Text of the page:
These exercises can help
stretch and strengthen your leg muscles and reduce knee pain and stiffness.
Before you try any of these exercises, talk to your doctor or physical
therapist. He or she can help design an exercise plan that is best for
If you feel pain when you do these
exercises, stop. Ask your doctor or physical therapist if there are other
exercises that you can do to keep your muscles flexible and strong.
Knee flexion with heel slide
slide 1 of 6
slide 1 of 6, Knee flexion with heel slide,
Lie on your back with your knees bent.
heel back by bending your affected knee as far as you can. Then hook your other
foot around your ankle to help pull your heel even farther back.
Hold for about 6 seconds, then rest for up to 10
Repeat 8 to 12 times.
Switch legs and repeat steps 1
through 4, even if only one knee is sore.
slide 2 of 6
slide 2 of 6, Quad sets,
Sit with your affected leg straight and supported on the floor
or a firm bed. Place a small, rolled-up towel under your knee. Your other leg
should be bent, with that foot flat on the floor.
Tighten the thigh muscles of your affected leg by
pressing the back of your knee down into the towel.
Hold for about
6 seconds, then rest for up to 10 seconds.
Repeat 8 to 12
Switch legs and repeat steps 1 through 4, even if only one
knee is sore.
Straight-leg raises to the front
slide 3 of 6
slide 3 of 6, Straight-leg raises to the front,
on your back with your good knee bent so that your foot rests flat on the
floor. Your affected leg should be straight. Make sure that your low back has a
normal curve. You should be able to slip your hand in between the floor and the
small of your back, with your palm touching the floor and your back touching
the back of your hand.
Tighten the thigh muscles in your affected
leg by pressing the back of your knee flat down to the floor. Hold your knee
Keeping the thigh muscles tight and your leg straight,
lift your affected leg up so that your heel is about 12 in. (30 cm) off the floor.
Hold for about 6 seconds, then lower slowly.
Relax for up to 10
seconds between repetitions.
Repeat 8 to 12 times.
Switch legs and
repeat steps 1 through 5, even if only one knee is sore.
Active knee flexion
slide 4 of 6
slide 4 of 6, Active knee flexion,
on your stomach with your knees straight. If your kneecap is uncomfortable,
roll up a washcloth and put it under your leg just above your
Lift the foot of your affected leg by bending the knee so
that you bring the foot up toward your buttock. If this motion hurts, try it
without bending your knee quite as far. This may help you avoid any painful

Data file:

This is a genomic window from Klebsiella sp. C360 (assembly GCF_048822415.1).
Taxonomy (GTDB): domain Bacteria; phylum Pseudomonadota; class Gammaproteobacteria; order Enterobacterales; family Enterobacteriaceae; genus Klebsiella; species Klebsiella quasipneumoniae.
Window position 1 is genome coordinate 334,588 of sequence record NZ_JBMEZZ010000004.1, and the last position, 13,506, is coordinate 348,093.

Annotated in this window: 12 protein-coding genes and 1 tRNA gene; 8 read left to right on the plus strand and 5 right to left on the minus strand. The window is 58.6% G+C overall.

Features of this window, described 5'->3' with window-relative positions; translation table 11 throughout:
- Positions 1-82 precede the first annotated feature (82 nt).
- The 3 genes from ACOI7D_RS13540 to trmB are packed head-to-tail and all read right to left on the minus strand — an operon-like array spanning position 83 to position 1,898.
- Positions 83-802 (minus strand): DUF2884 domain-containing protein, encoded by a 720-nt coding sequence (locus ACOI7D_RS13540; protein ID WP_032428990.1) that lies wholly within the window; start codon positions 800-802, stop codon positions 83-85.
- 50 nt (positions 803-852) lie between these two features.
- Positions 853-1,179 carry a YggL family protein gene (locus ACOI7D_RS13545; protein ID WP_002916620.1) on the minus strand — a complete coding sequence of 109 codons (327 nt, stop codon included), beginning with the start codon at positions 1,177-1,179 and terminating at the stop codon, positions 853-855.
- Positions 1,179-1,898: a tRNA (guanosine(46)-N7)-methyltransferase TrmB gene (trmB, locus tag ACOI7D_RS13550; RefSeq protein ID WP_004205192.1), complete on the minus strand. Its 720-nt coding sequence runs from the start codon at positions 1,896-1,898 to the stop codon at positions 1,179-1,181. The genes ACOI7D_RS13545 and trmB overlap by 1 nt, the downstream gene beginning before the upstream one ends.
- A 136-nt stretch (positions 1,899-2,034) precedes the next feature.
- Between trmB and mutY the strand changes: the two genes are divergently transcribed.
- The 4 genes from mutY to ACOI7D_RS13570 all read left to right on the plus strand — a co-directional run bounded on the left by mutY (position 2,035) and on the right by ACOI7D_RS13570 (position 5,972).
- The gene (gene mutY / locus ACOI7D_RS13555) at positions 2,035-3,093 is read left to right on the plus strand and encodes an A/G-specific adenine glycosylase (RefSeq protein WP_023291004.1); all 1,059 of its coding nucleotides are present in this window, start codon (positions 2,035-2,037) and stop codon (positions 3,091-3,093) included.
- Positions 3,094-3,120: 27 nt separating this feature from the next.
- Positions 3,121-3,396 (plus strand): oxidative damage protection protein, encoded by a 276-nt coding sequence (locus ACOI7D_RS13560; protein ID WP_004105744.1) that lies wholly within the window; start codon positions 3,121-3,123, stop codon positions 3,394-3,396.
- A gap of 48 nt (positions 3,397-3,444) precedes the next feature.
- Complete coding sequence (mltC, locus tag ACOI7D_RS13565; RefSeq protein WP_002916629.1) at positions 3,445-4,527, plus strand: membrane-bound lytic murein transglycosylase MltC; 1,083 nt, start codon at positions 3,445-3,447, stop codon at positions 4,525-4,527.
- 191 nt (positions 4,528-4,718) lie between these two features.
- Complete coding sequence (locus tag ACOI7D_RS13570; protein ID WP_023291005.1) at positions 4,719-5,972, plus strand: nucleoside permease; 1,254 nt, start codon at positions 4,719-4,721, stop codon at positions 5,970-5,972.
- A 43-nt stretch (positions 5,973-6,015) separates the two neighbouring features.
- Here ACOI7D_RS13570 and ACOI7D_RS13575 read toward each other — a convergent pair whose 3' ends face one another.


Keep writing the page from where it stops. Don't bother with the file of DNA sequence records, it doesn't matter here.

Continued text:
Slowly move your leg up and down.
Repeat 8 to 12 times.
Switch legs and repeat steps
1 through 4, even if only one knee is sore.
Quadricep stretch (facedown)
slide 5 of 6
slide 5 of 6, Quadricep stretch (facedown),
Lie flat on your stomach, and rest your face on the
Wrap a towel or belt strap around the lower part of your
affected leg. Then use the towel or belt strap to slowly pull your heel toward
your buttock until you feel a stretch.
Hold for about 15 to 30
seconds, then relax your leg against the towel or belt
Repeat 2 to 4 times.
Switch legs and repeat
steps 1 through 4, even if only one knee is sore.
Stationary exercise bike
slide 6 of 6
slide 6 of 6, Stationary exercise bike,
If you do not have a stationary exercise bike at
home, you can find one to ride at your local health club or community center.
Adjust the height of the bike seat so that
your knee is slightly bent when your leg is extended downward. If your knee
hurts when the pedal reaches the top, you can raise the seat so that your knee
does not bend as much.
Start slowly. At first, try to do 5 to 10
minutes of cycling with little to no resistance. Then increase your time and
the resistance bit by bit until you can do 20 to 30 minutes without
If you start to have pain, rest your knee until your pain
gets back to the level that is normal for you. Or cycle for less time or with
ByHealthwise Staff Primary Medical ReviewerAnne C. Poinier, MD - Internal Medicine Specialist Medical ReviewerJoan Rigg, PT, OCS - Physical Therapy
Anne C. Poinier, MD - Internal Medicine & Joan Rigg, PT, OCS - Physical Therapy
The Health Encyclopedia contains general health information. Not all treatments or services described are covered benefits for Kaiser Permanente members or offered as services by Kaiser Permanente. For a list of covered benefits, please refer to your Evidence of Coverage or Summary Plan Description. For recommended treatments, please consult with your health care provider.